It’s not easy on a Sunday, trying to have a leisurely day in Palestine. There are no benches or parks from where you can people watch. You have to find a piece of a wall to lean on. There are no cafes or wine bars to hang out in, to relax. There are no places where you can plant yourself in between your journey. You head to your destination or stay in at home. They don’t have a dog to walk, there are no public tennis or basketball courts, no bowling alleys, picnic tables, beaches, playgrounds for kids, no place to gather, so you are on your own or with your family. You can shop for your daily bread, but you don’t have to walk far. I really take for granted the many available options I have to spend quality relaxing time.
On my way to the Christmas Lutheran Church of Bethlehem, I heard some beautiful singing at the Catholic Church of the Salesians. Their youth group were all wearing scarves, so it must have been a special Sunday for them.
This the 3rd Lutheran church I have been to. These churches are the ones we Presbyterians partner with in ministry in Palestine. Lutherans, or the evangelical churches as they are often known, are a minority among the more populated Eastern Orthodox and Catholic churches. After all, they had a 1500-year head start. Rev Mitri Raheb, the pastor here, spoke at St. John’s a couple of years ago, talking about the occupation and how faith communities are responding with peacemaking efforts.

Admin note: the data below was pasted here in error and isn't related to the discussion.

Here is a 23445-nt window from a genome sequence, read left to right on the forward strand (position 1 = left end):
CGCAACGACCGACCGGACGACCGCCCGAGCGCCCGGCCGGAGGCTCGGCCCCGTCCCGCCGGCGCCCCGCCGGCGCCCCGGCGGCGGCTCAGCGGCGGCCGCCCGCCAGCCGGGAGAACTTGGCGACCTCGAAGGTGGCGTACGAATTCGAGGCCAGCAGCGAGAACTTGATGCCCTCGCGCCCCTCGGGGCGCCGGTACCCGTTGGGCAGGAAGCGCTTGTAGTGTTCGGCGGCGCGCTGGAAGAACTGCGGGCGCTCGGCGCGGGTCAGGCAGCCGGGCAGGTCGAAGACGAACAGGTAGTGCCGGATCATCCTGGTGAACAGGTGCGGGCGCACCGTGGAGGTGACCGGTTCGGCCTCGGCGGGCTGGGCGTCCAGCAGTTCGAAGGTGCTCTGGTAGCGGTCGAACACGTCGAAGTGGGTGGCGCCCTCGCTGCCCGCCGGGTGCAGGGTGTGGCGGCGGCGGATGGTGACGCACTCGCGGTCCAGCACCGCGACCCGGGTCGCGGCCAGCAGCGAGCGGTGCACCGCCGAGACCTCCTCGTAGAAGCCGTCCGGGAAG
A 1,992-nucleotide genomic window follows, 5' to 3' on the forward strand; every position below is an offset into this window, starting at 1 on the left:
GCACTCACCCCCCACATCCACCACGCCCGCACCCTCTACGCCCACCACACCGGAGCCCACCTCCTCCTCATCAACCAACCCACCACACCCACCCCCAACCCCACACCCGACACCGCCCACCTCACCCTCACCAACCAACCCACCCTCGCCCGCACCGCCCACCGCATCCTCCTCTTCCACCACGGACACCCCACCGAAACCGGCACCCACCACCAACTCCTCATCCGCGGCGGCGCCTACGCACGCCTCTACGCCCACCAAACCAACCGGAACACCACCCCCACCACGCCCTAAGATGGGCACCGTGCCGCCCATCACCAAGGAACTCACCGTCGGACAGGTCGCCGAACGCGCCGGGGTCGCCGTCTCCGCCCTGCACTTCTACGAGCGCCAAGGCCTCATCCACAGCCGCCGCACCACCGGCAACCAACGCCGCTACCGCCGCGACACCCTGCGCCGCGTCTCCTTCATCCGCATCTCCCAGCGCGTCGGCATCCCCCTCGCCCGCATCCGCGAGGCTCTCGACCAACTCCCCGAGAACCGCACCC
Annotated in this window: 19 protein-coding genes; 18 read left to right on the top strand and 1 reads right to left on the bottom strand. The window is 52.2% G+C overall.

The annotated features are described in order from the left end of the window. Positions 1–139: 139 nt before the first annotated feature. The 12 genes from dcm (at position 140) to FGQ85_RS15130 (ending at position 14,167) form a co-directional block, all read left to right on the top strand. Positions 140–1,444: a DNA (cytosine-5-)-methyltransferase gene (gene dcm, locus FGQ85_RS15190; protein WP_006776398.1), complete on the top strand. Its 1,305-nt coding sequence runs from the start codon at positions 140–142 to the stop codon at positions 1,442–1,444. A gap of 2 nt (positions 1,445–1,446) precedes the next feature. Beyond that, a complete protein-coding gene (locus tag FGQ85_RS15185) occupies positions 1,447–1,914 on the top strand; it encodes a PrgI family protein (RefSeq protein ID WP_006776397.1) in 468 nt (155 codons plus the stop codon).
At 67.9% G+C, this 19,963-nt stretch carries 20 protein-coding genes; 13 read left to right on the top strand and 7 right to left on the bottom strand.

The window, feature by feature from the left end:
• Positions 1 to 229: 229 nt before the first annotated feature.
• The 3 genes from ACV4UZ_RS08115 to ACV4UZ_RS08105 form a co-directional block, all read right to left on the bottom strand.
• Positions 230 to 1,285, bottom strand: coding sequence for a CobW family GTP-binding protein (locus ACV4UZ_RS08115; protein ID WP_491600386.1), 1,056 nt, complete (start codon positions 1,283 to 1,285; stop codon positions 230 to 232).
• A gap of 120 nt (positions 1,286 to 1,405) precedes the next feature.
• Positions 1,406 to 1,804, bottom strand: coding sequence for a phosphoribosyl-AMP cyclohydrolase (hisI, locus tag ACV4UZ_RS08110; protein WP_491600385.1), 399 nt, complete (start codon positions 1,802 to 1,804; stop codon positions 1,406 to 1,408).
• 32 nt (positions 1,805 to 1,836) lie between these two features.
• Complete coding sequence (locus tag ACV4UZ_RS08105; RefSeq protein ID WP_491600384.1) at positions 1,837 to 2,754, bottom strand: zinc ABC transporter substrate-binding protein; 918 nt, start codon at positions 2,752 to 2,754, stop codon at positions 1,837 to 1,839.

Also leading in worship was Rev Kate Tabor, our Presbyterian mission worker based in Jerusalem. I saw a German peace worker from 2 Sundays ago, who I got to know at the Lutheran Church of Beit Jala, and the Nasser family, of the Tent of Nations (see earlier blog). They all worship regularly here. Dahoud Nasser told me that the children at this week’s camp were upset because from their hilltop, they could here the bombs hitting Gaza, about 60 kilometers away. Then he noted that of course, for the children of Gaza it is overwhelming.
Here in Beit Sahour, you would never know there is a war on – so close, yet so far. At times I don’t now what to think or feel. Should I weep? I can’t really empathize with people because I really have no idea what it is like for them, how they experience the brutality, the fragility of life, with such stoicism. Can I laugh with them? That almost seems so irreverent. I am greeted often by adults and kids, even though I am strange looking. I can at least say “hi”, “Marhaba”, as I look at them face to face, human being to human being, affirming their existence, honoring them as persons of value – they are known.